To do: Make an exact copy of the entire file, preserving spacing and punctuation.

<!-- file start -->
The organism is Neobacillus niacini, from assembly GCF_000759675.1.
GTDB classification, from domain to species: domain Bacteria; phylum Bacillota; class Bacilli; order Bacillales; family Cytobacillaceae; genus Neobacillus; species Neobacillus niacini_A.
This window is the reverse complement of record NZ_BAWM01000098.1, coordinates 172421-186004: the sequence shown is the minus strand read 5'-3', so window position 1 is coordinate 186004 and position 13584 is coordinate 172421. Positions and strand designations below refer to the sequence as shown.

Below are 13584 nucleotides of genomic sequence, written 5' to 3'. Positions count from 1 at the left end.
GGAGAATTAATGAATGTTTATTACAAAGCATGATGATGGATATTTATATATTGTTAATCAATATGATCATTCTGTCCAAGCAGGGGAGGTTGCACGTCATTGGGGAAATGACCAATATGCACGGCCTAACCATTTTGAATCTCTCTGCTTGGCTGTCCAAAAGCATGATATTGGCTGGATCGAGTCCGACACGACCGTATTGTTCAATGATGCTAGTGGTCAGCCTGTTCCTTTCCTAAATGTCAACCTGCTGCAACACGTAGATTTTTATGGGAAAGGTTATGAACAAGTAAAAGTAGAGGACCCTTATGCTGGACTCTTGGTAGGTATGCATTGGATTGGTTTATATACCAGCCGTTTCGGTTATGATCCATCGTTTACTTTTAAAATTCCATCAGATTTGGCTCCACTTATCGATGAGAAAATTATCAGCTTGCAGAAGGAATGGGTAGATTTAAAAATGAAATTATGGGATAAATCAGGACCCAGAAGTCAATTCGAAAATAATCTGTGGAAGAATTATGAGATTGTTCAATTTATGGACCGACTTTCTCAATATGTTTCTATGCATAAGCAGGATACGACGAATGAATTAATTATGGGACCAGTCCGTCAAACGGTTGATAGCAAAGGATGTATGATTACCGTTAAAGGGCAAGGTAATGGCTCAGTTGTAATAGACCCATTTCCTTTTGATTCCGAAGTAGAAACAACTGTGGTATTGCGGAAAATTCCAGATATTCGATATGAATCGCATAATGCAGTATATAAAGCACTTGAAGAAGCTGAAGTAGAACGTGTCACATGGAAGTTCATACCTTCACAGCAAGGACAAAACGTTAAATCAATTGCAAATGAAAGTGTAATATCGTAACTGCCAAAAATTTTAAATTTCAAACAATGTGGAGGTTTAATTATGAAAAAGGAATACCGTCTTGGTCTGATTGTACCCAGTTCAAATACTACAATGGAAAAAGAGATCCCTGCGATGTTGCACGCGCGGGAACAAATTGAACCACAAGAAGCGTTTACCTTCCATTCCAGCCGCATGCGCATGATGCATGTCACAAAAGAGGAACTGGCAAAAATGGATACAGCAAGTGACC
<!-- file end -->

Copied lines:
The organism is Neobacillus niacini, from assembly GCF_000759675.1.
GTDB classification, from domain to species: domain Bacteria; phylum Bacillota; class Bacilli; order Bacillales; family Cytobacillaceae; genus Neobacillus; species Neobacillus niacini_A.
This window is the reverse complement of record NZ_BAWM01000098.1, coordinates 172421-186004: the sequence shown is the minus strand read 5'-3', so window position 1 is coordinate 186004 and position 13584 is coordinate 172421. Positions and strand designations below refer to the sequence as shown.

Below are 13584 nucleotides of genomic sequence, written 5' to 3'. Positions count from 1 at the left end.
GGAGAATTAATGAATGTTTATTACAAAGCATGATGATGGATATTTATATATTGTTAATCAATATGATCATTCTGTCCAAGCAGGGGAGGTTGCACGTCATTGGGGAAATGACCAATATGCACGGCCTAACCATTTTGAATCTCTCTGCTTGGCTGTCCAAAAGCATGATATTGGCTGGATCGAGTCCGACACGACCGTATTGTTCAATGATGCTAGTGGTCAGCCTGTTCCTTTCCTAAATGTCAACCTGCTGCAACACGTAGATTTTTATGGGAAAGGTTATGAACAAGTAAAAGTAGAGGACCCTTATGCTGGACTCTTGGTAGGTATGCATTGGATTGGTTTATATACCAGCCGTTTCGGTTATGATCCATCGTTTACTTTTAAAATTCCATCAGATTTGGCTCCACTTATCGATGAGAAAATTATCAGCTTGCAGAAGGAATGGGTAGATTTAAAAATGAAATTATGGGATAAATCAGGACCCAGAAGTCAATTCGAAAATAATCTGTGGAAGAATTATGAGATTGTTCAATTTATGGACCGACTTTCTCAATATGTTTCTATGCATAAGCAGGATACGACGAATGAATTAATTATGGGACCAGTCCGTCAAACGGTTGATAGCAAAGGATGTATGATTACCGTTAAAGGGCAAGGTAATGGCTCAGTTGTAATAGACCCATTTCCTTTTGATTCCGAAGTAGAAACAACTGTGGTATTGCGGAAAATTCCAGATATTCGATATGAATCGCATAATGCAGTATATAAAGCACTTGAAGAAGCTGAAGTAGAACGTGTCACATGGAAGTTCATACCTTCACAGCAAGGACAAAACGTTAAATCAATTGCAAATGAAAGTGTAATATCGTAACTGCCAAAAATTTTAAATTTCAAACAATGTGGAGGTTTAATTATGAAAAAGGAATACCGTCTTGGTCTGATTGTACCCAGTTCAAATACTACAATGGAAAAAGAGATCCCTGCGATGTTGCACGCGCGGGAACAAATTGAACCACAAGAAGCGTTTACCTTCCATTCCAGCCGCATGCGCATGATGCATGTCACAAAAGAGGAACTGGCAAAAATGGATACAGCAAGTGACC